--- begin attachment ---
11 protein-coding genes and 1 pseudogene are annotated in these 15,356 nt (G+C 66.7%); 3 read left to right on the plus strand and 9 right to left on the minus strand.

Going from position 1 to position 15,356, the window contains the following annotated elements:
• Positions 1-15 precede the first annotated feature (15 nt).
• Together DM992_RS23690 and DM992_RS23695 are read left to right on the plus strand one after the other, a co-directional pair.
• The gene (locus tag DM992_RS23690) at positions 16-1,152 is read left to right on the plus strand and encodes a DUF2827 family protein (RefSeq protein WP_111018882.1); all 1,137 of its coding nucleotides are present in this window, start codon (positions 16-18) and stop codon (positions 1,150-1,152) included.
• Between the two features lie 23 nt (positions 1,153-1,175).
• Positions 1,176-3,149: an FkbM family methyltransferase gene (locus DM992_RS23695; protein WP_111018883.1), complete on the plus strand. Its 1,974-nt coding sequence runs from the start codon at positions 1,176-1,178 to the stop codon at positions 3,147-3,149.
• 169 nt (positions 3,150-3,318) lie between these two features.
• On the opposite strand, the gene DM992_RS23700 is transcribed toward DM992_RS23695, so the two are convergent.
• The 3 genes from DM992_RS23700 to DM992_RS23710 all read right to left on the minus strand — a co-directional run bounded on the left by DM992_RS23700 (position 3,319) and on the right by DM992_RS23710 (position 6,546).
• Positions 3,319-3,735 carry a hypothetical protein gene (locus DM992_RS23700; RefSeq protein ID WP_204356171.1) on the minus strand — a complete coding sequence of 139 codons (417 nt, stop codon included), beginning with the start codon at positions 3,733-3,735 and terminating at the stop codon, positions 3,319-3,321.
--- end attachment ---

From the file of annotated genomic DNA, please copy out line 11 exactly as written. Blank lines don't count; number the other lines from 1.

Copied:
• Positions 3,319-3,735 carry a hypothetical protein gene (locus DM992_RS23700; RefSeq protein ID WP_204356171.1) on the minus strand — a complete coding sequence of 139 codons (417 nt, stop codon included), beginning with the start codon at positions 3,733-3,735 and terminating at the stop codon, positions 3,319-3,321.